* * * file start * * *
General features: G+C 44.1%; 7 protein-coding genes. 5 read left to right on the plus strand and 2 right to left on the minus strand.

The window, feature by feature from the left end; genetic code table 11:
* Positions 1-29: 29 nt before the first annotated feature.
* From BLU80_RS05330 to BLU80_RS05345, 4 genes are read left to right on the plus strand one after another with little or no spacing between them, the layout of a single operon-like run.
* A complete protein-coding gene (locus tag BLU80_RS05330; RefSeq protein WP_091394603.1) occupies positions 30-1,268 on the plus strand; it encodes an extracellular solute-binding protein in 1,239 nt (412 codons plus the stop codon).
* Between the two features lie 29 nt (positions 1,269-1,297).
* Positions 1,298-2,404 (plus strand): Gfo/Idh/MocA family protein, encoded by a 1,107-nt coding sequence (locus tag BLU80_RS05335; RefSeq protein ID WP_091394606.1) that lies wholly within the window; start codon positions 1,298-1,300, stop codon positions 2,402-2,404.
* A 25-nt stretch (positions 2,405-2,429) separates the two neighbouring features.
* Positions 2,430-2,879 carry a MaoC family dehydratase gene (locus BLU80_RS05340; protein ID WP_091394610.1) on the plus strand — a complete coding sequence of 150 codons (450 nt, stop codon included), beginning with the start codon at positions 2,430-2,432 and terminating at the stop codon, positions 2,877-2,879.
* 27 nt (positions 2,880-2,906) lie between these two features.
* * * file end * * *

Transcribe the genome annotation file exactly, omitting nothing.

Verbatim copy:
General features: G+C 44.1%; 7 protein-coding genes. 5 read left to right on the plus strand and 2 right to left on the minus strand.

The window, feature by feature from the left end; genetic code table 11:
* Positions 1-29: 29 nt before the first annotated feature.
* From BLU80_RS05330 to BLU80_RS05345, 4 genes are read left to right on the plus strand one after another with little or no spacing between them, the layout of a single operon-like run.
* A complete protein-coding gene (locus tag BLU80_RS05330; RefSeq protein WP_091394603.1) occupies positions 30-1,268 on the plus strand; it encodes an extracellular solute-binding protein in 1,239 nt (412 codons plus the stop codon).
* Between the two features lie 29 nt (positions 1,269-1,297).
* Positions 1,298-2,404 (plus strand): Gfo/Idh/MocA family protein, encoded by a 1,107-nt coding sequence (locus tag BLU80_RS05335; RefSeq protein ID WP_091394606.1) that lies wholly within the window; start codon positions 1,298-1,300, stop codon positions 2,402-2,404.
* A 25-nt stretch (positions 2,405-2,429) separates the two neighbouring features.
* Positions 2,430-2,879 carry a MaoC family dehydratase gene (locus BLU80_RS05340; protein ID WP_091394610.1) on the plus strand — a complete coding sequence of 150 codons (450 nt, stop codon included), beginning with the start codon at positions 2,430-2,432 and terminating at the stop codon, positions 2,877-2,879.
* 27 nt (positions 2,880-2,906) lie between these two features.